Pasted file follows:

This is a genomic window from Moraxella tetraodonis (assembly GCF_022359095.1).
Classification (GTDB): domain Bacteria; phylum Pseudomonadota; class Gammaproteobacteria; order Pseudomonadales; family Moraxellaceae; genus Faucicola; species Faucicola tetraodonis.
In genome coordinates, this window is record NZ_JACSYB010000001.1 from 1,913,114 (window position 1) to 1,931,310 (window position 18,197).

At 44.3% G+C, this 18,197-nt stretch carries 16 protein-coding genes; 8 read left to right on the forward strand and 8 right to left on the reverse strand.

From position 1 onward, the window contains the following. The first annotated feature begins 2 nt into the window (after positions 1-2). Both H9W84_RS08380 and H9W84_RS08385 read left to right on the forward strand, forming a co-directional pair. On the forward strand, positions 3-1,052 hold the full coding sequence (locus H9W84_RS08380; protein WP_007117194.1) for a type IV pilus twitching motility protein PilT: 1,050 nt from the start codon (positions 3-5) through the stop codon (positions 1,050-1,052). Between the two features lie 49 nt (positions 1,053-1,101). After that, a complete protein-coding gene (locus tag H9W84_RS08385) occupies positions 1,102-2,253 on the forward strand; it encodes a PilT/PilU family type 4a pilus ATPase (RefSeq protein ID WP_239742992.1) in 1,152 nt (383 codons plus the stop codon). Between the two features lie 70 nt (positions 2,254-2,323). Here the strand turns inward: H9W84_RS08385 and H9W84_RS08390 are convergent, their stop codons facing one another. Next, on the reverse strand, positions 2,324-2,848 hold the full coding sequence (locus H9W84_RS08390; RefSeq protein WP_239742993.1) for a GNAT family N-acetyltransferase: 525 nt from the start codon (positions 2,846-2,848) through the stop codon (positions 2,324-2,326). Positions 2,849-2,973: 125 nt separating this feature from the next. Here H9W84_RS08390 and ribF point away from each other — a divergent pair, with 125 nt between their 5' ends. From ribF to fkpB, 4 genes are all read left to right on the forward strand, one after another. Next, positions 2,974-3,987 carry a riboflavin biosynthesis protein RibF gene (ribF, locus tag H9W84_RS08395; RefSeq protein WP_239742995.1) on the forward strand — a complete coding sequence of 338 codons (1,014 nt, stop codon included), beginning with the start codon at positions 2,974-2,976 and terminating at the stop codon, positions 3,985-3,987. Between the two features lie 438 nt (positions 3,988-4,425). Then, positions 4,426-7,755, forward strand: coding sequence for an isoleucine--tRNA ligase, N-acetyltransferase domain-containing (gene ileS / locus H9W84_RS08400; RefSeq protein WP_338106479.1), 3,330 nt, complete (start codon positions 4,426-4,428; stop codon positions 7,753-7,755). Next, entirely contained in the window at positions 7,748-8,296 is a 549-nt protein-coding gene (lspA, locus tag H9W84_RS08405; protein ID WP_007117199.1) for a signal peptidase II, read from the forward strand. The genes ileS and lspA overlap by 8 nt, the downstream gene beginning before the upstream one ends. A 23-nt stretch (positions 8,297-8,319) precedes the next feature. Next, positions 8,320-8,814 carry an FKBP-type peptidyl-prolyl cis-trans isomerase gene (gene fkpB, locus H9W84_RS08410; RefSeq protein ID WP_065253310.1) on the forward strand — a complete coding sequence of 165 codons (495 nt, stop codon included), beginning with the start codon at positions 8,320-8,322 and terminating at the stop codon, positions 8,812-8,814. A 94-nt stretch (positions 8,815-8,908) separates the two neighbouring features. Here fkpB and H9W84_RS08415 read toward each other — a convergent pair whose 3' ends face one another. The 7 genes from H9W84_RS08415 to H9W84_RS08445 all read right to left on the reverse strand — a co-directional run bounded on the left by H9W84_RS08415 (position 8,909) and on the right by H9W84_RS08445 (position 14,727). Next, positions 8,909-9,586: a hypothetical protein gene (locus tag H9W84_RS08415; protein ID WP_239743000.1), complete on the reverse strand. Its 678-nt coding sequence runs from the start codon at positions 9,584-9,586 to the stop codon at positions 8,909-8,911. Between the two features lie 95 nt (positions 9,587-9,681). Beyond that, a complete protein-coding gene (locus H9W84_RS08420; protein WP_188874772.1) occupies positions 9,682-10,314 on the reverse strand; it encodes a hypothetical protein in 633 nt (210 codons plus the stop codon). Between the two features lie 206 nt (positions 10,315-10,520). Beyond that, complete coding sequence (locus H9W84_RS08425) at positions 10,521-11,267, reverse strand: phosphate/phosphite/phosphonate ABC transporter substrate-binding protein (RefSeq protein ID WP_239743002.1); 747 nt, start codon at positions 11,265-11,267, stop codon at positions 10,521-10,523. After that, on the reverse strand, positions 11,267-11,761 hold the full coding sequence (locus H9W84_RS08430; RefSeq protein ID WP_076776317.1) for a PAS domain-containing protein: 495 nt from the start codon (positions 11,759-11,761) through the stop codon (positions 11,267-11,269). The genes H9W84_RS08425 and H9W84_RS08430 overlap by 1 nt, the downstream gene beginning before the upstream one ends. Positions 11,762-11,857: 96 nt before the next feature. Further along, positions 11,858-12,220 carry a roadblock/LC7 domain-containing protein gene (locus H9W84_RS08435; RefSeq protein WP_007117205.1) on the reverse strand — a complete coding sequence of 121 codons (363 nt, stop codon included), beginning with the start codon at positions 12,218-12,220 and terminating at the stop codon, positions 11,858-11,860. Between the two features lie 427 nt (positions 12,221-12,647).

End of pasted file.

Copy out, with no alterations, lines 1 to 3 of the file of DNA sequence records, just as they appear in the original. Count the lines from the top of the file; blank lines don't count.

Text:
This is a genomic window from Moraxella tetraodonis (assembly GCF_022359095.1).
Classification (GTDB): domain Bacteria; phylum Pseudomonadota; class Gammaproteobacteria; order Pseudomonadales; family Moraxellaceae; genus Faucicola; species Faucicola tetraodonis.
In genome coordinates, this window is record NZ_JACSYB010000001.1 from 1,913,114 (window position 1) to 1,931,310 (window position 18,197).